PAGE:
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Trinity made many improvements when they first took over.  One of those was earmarking money for improving employee relations.  Such as a Christmas dinner.  This was something Brighton had quit doing.  Not that they ever had a Christmas dinner for the shop.  They did have an annual company picnic in the summer.  But this was discontinued before I ever started working there.  There was an open beer tap, people got drunk and rowdy, somebody’s wife was insulted, and there were fights.  So Brighton quit having the picnics.  They did give out a ham at Christmas.  Something else they did was give a gift to each employee as he reached a five-year mark in his employment.  Both Trinity and Enerfab have continued doing this.  You get a catalog of gifts to choose from.  At first the gifts were pretty lame.  My first gift was a cheap plastic clock to hang on the wall.  But at each five-year mark the quality of the gifts to choose from improved.  The last gift I’ll ever receive, for my 40-year anniversary, was a Jeep hybrid bicycle, an excellent ride.

Since the Christmas dinner Trinity initiated was held at the shop, no alcohol was served. The shop was cleaned spotless, tables and chairs were set up in the aisles, a caterer brought in a feast, and the shop and office employees ate together.  There were drawings for gifts.  And we still got our hams.  It became an annual event.  The first Christmas dinner in 1987 was the dinner the personnel manager Bob E. was snubbed at.  He had just retired, to be replaced by his secretary Cheryl K.  She was a vast improvement.  Cheryl actually helped people, instead of doing all she could to hinder us, like Bob.  Anyway, when Bob E. showed up at the Christmas dinner he was given food, but nobody, from the shop or the office, would talk to him.  I’ve never seen the rotten sob since.

Trinity also had a picnic, once.  Since it was held at a private park, alcohol was served. Unlike the Christmas party, families were invited.  Food was catered, we played horseshoes and softball.   I got in a good shot at Dale B.  He was the office person I usually dealt with while I was a committeeman.  One time he came to get me and, without saying why, told me to follow him.  He led me to the furnace room, where the controls for operating two heat-treating furnaces are.  Dale opened the door and presented me the sight of the furnace operator, Mark K., sound asleep in a chair.  Dale rudely awakened him and told him to go to the office to await discipline.  Mark was mentally handicapped, so he meekly did as Dale bid.  Geoff L. seriously hated Mark, and was anxious to be rid of him.  But Mark was Joe K.’s, the maintenance supervisor, younger brother.  So on the way to the office with Dale to deal with Mark K., I told someone to get word to Joe that his brother was in trouble.  In the office Geoff L. joined Dale and me and Mark, who was in tears by now.  Dale told Mark I had witnessed him sleeping on the job, which I had.  I was told later I should have woke Mark up myself and told Dale I’d seen nothing amiss.  But that just didn’t seem the right thing to do.  Anyway, Geoff was on the verge of firing Mark when Joe burst in.  He got Geoff to let him talk to Mark himself.  He chewed Mark out, then Geoff sent him home for the day.  But that was the extent of his discipline.  Joe K. and the union argued that Mark was on strong medication that made him drowsy, and the furnace room was warm, an easy place to nod off, and stressed that Mark was handicapped.  So Mark kept his job.  But Geoff L. had really wanted to be rid of Mark K., so I probably got the blame for Mark still being employed, and this escapade was probably what got me sent to third shift not long after.  Anyway, that’s one of the reasons there was bad blood between me and Dale.  So at the picnic I was at bat in the softball game and Dale was playing short stop.  I lined a bullet directly at him.  He got his glove up just in time to save his face, the ball was hurtling right at it.  It made a pop in his glove you could hear all over the park.  I was out, but boy the look on Dale’s face was worth it.  Everybody knew we had trouble between us, so they naturally thought I had been trying to hurt Dale.  But I’m not that good at softball.  I could not have aimed a shot like that to save my life.  It just happened.  But if people wanted to think I was that good and I was that mean, I was happy to go along with it.  Especially if Dale thought I had done it on purpose.  That was the last company picnic Trinity had.  Although the Christmas parties continued.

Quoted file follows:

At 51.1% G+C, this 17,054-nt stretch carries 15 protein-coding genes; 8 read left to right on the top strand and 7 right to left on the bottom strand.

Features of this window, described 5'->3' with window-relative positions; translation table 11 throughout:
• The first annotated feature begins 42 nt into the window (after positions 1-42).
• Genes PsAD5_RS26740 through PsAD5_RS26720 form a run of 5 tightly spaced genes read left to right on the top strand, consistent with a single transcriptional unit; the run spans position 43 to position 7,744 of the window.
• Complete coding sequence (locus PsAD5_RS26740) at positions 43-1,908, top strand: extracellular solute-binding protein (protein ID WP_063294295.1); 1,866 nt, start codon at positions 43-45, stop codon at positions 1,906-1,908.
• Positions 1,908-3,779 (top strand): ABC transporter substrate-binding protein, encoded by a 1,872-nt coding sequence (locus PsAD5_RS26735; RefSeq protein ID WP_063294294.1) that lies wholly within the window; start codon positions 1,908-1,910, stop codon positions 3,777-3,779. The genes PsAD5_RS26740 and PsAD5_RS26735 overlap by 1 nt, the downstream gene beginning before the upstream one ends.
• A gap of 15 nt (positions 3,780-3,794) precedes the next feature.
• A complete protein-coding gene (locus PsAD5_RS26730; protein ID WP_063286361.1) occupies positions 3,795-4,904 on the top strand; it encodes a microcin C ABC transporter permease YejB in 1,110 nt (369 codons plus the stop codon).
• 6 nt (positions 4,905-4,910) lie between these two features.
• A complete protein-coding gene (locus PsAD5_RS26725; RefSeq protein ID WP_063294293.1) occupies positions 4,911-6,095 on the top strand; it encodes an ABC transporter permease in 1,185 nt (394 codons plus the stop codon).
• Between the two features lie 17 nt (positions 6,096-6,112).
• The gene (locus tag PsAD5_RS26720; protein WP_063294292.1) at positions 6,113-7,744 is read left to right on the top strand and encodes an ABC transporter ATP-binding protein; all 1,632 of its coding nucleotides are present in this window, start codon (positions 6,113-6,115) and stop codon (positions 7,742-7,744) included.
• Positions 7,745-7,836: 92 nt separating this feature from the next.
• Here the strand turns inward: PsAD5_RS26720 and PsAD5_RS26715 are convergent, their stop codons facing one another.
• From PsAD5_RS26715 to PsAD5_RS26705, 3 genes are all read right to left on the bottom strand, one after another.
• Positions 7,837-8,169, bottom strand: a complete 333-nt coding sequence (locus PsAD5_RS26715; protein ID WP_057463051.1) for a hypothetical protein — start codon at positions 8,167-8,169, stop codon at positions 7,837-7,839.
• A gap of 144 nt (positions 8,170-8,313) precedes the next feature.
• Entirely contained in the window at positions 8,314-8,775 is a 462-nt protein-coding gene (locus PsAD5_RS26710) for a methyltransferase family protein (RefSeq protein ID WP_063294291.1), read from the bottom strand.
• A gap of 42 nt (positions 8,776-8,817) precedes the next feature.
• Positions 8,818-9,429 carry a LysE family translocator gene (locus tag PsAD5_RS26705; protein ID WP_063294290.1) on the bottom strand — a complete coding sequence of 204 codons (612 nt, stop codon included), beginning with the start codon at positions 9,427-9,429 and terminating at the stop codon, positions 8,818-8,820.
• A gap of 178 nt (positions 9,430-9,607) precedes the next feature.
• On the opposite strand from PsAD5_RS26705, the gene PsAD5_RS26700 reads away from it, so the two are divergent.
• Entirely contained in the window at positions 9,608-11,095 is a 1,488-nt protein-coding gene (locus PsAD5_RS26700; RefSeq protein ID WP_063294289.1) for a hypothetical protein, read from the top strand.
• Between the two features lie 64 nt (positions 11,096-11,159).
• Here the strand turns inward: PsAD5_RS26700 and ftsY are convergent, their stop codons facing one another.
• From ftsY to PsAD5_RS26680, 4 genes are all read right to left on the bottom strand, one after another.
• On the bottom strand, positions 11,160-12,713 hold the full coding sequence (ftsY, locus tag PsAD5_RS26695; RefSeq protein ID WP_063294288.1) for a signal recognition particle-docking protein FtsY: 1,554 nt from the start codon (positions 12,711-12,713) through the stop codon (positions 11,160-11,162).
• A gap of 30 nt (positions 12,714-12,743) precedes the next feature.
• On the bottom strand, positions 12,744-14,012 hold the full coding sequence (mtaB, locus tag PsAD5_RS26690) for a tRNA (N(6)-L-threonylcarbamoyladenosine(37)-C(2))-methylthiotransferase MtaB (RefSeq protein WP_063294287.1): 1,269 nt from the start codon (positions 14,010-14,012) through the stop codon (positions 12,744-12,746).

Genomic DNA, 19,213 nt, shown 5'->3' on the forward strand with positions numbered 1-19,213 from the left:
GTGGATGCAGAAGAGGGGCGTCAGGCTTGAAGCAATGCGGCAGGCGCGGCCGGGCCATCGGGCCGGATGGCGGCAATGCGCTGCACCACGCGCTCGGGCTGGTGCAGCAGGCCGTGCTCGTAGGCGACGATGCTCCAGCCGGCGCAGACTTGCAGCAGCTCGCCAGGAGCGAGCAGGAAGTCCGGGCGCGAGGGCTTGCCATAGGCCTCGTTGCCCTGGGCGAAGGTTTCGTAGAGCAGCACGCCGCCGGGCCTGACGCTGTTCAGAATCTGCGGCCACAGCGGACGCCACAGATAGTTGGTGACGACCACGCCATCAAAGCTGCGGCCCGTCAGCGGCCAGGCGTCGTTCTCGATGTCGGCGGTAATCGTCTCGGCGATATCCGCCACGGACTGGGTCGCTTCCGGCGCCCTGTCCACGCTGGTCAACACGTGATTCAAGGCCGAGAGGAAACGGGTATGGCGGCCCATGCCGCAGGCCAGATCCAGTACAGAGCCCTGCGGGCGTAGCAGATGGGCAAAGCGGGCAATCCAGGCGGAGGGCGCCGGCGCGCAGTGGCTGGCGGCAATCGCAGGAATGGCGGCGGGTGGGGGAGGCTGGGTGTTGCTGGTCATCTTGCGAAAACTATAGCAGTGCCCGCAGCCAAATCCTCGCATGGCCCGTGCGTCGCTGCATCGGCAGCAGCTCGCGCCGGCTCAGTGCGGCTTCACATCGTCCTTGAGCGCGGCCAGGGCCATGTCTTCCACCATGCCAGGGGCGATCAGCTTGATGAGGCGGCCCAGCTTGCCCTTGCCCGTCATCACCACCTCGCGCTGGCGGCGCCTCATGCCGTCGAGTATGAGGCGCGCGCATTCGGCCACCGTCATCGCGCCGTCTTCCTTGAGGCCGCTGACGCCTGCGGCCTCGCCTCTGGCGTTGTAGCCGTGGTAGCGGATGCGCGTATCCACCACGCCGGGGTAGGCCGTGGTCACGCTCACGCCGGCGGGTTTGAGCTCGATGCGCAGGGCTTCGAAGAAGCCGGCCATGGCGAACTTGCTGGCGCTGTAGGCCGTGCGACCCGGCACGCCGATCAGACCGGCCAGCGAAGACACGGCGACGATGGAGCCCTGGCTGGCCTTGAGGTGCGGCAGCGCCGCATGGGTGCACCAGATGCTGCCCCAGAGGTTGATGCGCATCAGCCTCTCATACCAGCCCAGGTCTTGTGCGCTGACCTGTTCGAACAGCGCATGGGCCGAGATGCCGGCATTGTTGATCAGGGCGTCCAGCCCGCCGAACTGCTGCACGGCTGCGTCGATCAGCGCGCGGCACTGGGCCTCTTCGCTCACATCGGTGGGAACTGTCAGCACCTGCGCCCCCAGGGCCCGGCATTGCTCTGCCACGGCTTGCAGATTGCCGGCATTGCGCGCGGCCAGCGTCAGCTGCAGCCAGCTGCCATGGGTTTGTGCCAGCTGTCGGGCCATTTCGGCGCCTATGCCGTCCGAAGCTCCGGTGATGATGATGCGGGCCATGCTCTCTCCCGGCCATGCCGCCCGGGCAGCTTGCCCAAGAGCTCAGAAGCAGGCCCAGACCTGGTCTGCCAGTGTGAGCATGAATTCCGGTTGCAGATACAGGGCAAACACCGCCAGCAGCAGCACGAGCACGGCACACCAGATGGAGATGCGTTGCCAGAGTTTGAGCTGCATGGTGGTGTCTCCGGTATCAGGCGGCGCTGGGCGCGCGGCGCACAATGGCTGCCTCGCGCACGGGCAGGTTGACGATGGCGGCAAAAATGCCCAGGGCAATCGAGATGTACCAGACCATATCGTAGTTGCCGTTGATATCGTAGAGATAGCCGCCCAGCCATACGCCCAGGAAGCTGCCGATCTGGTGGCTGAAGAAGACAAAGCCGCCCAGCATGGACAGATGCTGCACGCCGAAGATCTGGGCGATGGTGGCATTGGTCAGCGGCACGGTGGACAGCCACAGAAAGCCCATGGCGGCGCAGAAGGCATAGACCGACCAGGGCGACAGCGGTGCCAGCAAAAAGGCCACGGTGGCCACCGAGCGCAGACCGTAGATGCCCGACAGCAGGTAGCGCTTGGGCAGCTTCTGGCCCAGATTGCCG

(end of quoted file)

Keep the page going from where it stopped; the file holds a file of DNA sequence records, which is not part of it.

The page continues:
When Enerfab took us over in December of 2002 they continued the Christmas party, and for several years a company picnic.  Enerfab held theirs at Coney Island.  Besides the catered meal we had the run of the park, including huge Sunlight Pool.


I and my wife took her granddaughter one year when she was 3.  But they also had an open beer tap.  Which inevitably meant drunken fights.  So the picnic was discontinued.  But Enerfab has done so much more for their employees.  Which I’ll get to later.




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